Day 6: Glenwood Springs, CO (9/6)

Though both Brian and I had troubles falling asleep last night, it felt great to wake up naturally. However, due to our schedules it’s been necessary to wake up shortly after the sunrises. So, I think our habits have grabbed ahold of us and we wake up semi-early, anyway. Wake, drive, settle, sleep, repeat.

It was a rainy morning in Boulder and as I’ve been told, that just doesn’t happen frequently. In fact, Trudy mentioned that Colorado has (on average) 330 days per year without rain. That may or may not be precise. But I suppose the mostly barren land outside of her home was appreciating the precipitation, as well as the citizens of Boulder. I will say again that Trudy is quite the lady. She has the laid back personality which I’ve been noticing a lot within the people here at Colorado. Along with being laid back though, she’s quite persistent; persistent in a caring, friendly way. After a few Poptarts and a spoon full of peanut butter, we wished farewell and many thanks to her and Tasha (her giant, white, fluffy pillow of a dog).

It was a great relief to know that we only had about a four hour drive ahead of us. Brian’s mom had suggested that we have lunch with her friend Cathy while we were still in Boulder. She ended up having important matters to tend to which was perfectly fine because that gave us time to roam the city for a while. I bought a T-shirt, of course. It reads: “In most states getting this high is a felony”. Again, such a tourist sometimes. Afterwards we met a kitten named Pegasus, browsed and purchased novels at a quaint book store, came so close to being guilted into supporting children in other countries (which is an absolutely worthy cause, don’t get me wrong), stopped at Chipotle to feed Brian’s tummy, and stopped at a gas station to fill Brian’s Focus up. Before we knew it we were on our way to Glenwood Springs, CO to stay with Brian’s cousins Nancy and Denny. I thought the view from Trudy’s house was breathtaking, but the interstate on the way to Glenwood Springs was more than that. A few stops were made just to capture the essense of the snowcapped mountains which slowly turned into dry, red, rocky mountains. The rain was relentless, but it didn’t affect the beautiful scenery.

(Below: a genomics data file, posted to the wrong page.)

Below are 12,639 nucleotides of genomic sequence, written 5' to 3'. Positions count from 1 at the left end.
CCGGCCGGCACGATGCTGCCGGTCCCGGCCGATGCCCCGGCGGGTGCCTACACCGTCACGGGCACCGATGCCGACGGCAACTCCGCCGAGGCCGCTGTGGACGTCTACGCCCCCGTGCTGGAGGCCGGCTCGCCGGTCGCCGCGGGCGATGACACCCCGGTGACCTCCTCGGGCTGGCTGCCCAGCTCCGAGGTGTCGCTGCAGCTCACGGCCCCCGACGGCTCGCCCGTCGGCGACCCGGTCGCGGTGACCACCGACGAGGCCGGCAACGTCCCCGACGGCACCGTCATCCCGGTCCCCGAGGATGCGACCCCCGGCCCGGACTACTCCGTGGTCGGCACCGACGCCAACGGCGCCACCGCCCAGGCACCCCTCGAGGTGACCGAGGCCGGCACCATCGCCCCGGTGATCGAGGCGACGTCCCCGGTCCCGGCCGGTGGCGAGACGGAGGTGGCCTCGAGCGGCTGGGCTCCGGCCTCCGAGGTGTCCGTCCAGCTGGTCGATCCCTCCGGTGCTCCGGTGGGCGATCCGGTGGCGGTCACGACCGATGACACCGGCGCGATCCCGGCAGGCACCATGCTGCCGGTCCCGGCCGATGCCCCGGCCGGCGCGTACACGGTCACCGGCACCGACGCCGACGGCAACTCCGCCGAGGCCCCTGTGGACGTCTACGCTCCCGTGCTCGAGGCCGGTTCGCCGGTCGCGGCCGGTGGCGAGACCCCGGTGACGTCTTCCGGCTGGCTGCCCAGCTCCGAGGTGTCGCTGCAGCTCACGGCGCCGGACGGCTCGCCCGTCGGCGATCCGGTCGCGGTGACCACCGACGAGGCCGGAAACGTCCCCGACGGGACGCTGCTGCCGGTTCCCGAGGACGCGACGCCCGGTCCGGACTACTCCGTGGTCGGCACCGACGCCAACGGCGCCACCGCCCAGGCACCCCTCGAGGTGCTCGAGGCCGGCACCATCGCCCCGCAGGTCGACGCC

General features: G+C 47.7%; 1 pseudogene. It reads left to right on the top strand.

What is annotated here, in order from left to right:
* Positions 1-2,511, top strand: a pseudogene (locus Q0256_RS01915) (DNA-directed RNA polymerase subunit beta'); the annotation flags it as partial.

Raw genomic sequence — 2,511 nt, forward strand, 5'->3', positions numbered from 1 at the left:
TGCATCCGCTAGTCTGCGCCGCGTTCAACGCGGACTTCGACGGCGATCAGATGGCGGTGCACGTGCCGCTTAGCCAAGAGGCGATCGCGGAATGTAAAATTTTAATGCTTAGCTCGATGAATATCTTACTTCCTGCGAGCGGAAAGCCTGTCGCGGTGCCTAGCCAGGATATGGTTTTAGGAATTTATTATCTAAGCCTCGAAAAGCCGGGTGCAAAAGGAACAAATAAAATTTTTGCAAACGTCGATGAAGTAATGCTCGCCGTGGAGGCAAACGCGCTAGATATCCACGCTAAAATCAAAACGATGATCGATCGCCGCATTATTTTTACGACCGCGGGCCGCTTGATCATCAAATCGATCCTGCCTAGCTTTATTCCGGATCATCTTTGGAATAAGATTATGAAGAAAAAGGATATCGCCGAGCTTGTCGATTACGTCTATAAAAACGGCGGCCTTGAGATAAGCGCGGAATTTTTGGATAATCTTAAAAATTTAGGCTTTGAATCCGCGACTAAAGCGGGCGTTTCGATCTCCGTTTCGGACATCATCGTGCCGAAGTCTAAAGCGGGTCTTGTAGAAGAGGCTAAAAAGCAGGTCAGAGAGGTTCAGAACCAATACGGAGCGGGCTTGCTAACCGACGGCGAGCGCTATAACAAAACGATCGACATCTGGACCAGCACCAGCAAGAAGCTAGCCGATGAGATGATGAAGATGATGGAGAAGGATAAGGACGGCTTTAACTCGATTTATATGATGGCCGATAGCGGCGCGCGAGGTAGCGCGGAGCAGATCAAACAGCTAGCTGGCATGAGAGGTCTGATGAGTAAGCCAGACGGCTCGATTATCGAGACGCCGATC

Before we knew it, we arrived at Nancy and Denny’s home. I met Brian’s great aunt Ren who is Nancy’s mother and she is delightful. Not only delightful but knowledgable and her experiences and stories completely blew me away. Then, I met Brian’s great uncle Karl who is Nancy’s father. He is unbelievable. A jewish man, with a strong German accent who has survived the reign of Hitler and far more unimaginable events. Talking to Ren and Karl was almost like being in the midst of a college history lecture (in a fantastic way).

We all had an enjoyable dinner and shared more life stories. Then gathered in the family room to feast our ears as Brian played his guitar for family who seemed to be mesmerized.

Denny is a sort of nerdy, innovative man who showed us a few crazy automatic insertions as well as creations that he had placed around the guest house. The guest house is where Brian and I are sleeping tonight. It’s like our own hideaway in the midst of the mountains. Nancy, I know you will read this. You are absolutely wonderful in your own quirky way and we thank you for everything. Included in that thank you is the use of that ever so relaxing hot tub. It’s about 3 a.m, and too late to function if I may say so myself. Tomorrow: hello Bryce Canyon, Utah. I hear you are a wondrous view.

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Notes

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